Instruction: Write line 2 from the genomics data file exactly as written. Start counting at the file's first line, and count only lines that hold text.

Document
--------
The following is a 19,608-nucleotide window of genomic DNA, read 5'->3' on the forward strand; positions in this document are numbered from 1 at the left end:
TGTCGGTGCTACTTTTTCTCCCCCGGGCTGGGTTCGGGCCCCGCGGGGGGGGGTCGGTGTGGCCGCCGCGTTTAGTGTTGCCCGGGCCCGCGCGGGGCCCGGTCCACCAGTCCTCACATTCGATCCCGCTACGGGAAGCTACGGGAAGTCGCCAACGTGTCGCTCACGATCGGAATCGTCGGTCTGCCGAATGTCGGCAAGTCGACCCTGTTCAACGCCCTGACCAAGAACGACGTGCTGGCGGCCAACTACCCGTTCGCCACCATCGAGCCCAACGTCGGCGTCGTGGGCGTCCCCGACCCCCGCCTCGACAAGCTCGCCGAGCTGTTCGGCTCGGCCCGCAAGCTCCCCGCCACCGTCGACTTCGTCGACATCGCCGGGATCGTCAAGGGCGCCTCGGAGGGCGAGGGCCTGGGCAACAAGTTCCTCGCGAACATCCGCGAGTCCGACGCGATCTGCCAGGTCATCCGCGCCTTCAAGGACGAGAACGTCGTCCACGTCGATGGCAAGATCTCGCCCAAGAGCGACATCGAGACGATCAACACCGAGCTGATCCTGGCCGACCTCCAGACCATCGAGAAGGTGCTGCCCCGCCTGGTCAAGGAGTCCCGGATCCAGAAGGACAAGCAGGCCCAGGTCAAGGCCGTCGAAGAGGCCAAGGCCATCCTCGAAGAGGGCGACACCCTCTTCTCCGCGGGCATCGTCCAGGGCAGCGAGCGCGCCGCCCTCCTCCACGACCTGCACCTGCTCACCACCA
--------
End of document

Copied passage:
TGTCGGTGCTACTTTTTCTCCCCCGGGCTGGGTTCGGGCCCCGCGGGGGGGGGTCGGTGTGGCCGCCGCGTTTAGTGTTGCCCGGGCCCGCGCGGGGCCCGGTCCACCAGTCCTCACATTCGATCCCGCTACGGGAAGCTACGGGAAGTCGCCAACGTGTCGCTCACGATCGGAATCGTCGGTCTGCCGAATGTCGGCAAGTCGACCCTGTTCAACGCCCTGACCAAGAACGACGTGCTGGCGGCCAACTACCCGTTCGCCACCATCGAGCCCAACGTCGGCGTCGTGGGCGTCCCCGACCCCCGCCTCGACAAGCTCGCCGAGCTGTTCGGCTCGGCCCGCAAGCTCCCCGCCACCGTCGACTTCGTCGACATCGCCGGGATCGTCAAGGGCGCCTCGGAGGGCGAGGGCCTGGGCAACAAGTTCCTCGCGAACATCCGCGAGTCCGACGCGATCTGCCAGGTCATCCGCGCCTTCAAGGACGAGAACGTCGTCCACGTCGATGGCAAGATCTCGCCCAAGAGCGACATCGAGACGATCAACACCGAGCTGATCCTGGCCGACCTCCAGACCATCGAGAAGGTGCTGCCCCGCCTGGTCAAGGAGTCCCGGATCCAGAAGGACAAGCAGGCCCAGGTCAAGGCCGTCGAAGAGGCCAAGGCCATCCTCGAAGAGGGCGACACCCTCTTCTCCGCGGGCATCGTCCAGGGCAGCGAGCGCGCCGCCCTCCTCCACGACCTGCACCTGCTCACCACCA